Sunday, 20 February 2011

The Numbers

So its been about 2 weeks since I last wrote and I've been a pretty busy body since then so i'll try and get everything down. Like I said on the last blog I had my first braii (bbq) a couple of weeks ago and had some wicked south african tukka, including boerewors (a type of south african sausage) and snoek (a popular local fish). The weather here has been perfect for a braii (bbq) almost every day though, not to rub it in or anything ;)

The work at the prison is a bit more structured now that the programme is almost up and running, with training every monday, wednesday and friday. We're having a bit of trouble getting trials organised at other prisons at the moment so we've just got the boys at drakenstein and a few others which comes to about 18 players at the moment. Its preseason so a lot of the work is on fitness, which I have been leading with circuit training etc, and then bully is taking the technical/skills drills and I usually finish by setting up the game. I'm starting to build a relationship with the lads now that I've been here nearly 3 weeks and despite being completely rubbish with names I think I've got nearly all of them, so i'll try and share the story of some of the guys on each blog post.

I'll start with Warren, who as I remember is the first person who spoke to me of the prisoners on the first day. Out of all the prisoners Warren is probably the guy who has been most involved in gangs (both in and out of prison), or is at least the most open about the issue. The other week me and bully were talking to him about gangsterism and he showed us his many tatoos across his chest and arms. A lot of the tatoos were from the gang the 26s, which is a prison gang part of the famous "Numbers Gang" that operate primarliy in the prisons of the Western Cape but are thought to control most South African prisons. The "Numbers Gang" consist of the 26s, the 27s and the 28s, with a history and story behind the meaning of the numbers and the roles of each gang. Generally in line with the story of the origins of the gangs (supposedly dating back to the 19th century), the 26s are responsible for accumulating wealth, the 27s are the lawkeepers acting as mediators between the 26s and the 28s (who never directly talk to each other), and the 28s are the warriors and responsible for fighting on behalf of all groups. These are the traditional roles of the gangs, with the 28s historically regarded as the dominant gang, but the balance of power now varies from prison to prison. In the Numbers, the rules are thorough, the rituals are orderly and the punishments are grusome and often fatal, and the fact that most of this is done in relative secrecy and without the knowledge of warders makes them one of the most feared and viscious gangs in the world.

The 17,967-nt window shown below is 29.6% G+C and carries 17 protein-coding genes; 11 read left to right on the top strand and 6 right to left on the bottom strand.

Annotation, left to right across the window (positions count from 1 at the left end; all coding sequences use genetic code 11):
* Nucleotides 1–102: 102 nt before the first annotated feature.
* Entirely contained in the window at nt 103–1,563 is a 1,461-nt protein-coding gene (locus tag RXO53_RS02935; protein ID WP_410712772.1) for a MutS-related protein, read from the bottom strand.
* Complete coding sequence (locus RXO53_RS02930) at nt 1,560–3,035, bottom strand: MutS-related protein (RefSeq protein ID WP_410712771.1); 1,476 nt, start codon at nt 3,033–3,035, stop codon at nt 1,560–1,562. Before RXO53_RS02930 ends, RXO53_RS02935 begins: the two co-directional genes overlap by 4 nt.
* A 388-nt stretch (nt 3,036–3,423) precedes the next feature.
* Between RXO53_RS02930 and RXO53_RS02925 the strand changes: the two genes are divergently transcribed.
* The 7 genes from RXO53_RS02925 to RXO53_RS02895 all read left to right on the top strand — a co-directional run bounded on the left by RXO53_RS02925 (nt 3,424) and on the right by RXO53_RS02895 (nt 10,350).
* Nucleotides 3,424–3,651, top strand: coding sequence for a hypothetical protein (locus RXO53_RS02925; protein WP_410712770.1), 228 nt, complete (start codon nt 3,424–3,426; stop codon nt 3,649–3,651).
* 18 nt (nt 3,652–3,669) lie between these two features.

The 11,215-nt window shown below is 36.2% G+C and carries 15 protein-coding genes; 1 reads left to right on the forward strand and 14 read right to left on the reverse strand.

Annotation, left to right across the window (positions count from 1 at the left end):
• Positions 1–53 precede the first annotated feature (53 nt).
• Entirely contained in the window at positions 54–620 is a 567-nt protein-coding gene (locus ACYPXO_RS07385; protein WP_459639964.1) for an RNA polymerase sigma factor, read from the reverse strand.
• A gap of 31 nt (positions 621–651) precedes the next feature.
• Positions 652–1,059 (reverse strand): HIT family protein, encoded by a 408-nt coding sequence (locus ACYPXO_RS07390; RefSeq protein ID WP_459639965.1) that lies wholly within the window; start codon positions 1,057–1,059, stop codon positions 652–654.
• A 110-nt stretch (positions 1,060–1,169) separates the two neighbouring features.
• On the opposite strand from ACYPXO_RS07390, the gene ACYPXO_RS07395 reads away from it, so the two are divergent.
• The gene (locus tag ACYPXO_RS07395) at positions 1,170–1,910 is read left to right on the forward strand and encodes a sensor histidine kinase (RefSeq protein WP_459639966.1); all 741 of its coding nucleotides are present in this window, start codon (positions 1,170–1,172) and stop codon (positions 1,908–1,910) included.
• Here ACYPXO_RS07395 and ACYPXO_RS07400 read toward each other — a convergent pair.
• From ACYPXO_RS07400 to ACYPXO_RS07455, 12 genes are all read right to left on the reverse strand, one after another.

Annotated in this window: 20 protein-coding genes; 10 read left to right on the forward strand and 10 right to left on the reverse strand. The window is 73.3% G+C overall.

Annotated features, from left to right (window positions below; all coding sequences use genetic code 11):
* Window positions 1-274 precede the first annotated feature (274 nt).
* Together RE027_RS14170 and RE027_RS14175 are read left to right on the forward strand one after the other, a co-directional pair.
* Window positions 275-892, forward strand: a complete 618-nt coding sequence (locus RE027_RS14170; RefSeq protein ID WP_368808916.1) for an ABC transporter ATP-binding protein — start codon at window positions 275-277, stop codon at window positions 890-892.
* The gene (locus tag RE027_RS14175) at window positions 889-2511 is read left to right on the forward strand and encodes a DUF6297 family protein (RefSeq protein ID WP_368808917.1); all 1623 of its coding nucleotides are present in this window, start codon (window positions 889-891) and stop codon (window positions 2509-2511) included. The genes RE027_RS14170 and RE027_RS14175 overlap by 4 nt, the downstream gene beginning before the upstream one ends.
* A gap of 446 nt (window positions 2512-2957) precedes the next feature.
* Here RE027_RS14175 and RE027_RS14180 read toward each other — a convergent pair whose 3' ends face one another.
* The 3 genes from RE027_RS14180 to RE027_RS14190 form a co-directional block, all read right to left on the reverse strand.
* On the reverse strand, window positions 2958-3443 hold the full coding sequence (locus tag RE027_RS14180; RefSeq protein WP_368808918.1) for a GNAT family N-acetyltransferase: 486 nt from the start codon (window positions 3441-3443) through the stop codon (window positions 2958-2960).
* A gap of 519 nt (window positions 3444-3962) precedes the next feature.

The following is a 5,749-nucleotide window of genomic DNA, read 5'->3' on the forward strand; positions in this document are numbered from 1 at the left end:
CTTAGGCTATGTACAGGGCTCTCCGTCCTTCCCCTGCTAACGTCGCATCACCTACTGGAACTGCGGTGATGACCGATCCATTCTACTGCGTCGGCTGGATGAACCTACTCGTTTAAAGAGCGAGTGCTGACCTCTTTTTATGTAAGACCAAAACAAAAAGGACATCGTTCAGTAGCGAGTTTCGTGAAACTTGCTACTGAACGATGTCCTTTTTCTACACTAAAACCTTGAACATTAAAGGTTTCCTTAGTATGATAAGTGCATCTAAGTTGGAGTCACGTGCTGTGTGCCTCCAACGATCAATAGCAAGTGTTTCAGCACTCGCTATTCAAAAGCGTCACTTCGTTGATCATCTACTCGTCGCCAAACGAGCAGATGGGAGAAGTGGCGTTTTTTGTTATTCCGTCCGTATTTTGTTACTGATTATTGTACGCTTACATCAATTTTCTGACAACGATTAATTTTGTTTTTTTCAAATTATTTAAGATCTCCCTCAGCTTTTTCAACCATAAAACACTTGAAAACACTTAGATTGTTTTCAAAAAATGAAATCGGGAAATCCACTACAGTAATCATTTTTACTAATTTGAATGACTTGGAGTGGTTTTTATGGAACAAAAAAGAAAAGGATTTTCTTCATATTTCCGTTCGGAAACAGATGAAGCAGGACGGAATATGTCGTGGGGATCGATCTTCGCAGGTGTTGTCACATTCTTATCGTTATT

As Warren was part of the 26s he also has a lot of tattoos to do with money, like coins and dollar signs, due to the association of the 26s with accumulating wealth. He also has tattoos of the gang he was involved with outside of prison, the JFK, or the 'Junky Funky Kids'...I know I thought the same thing "sounds pretty wacky", but there's no doubt that they mean business, in fact all of the gangs do, on the streets and in the prisons. We carried on talking about it and he said that he reckons the ratio of young gang members to non-members in the Cape Flats is about 90% to 10%.When I asked why so many young people want to join the gangs he said that as a kid you see these older guys who are gangsters driving around in flash cars and wearing nice clothes and you think "I want that", so you join a gang because not only does it offer security and protection, but also the idea of hope and opportunity. A lot of promises are made to these guys, but the reality is that in the end a lot of them end up in prison for gang related crimes. Naturally we asked Warren about the other 10% of people and why they don't join the gangs, and he explained that it was either down to good education or religion that get people away from gangs. Of course education is key to escaping poverty and crime anywhere in the world, but I was interested in his answer about religion. It seems that working in the churches offers some form of security against gansterism and crime, because generally people in South Africa are very open about their spirituality and most have some form of belief in God, so the churches are often well attended and protected by the community. When I asked Warren about his faith he seemed unsure, but he was certain that he wouldn't want to get into Christianity just as a form of protection againt crime but would rather do it for the right reasons, which I think is fair enough.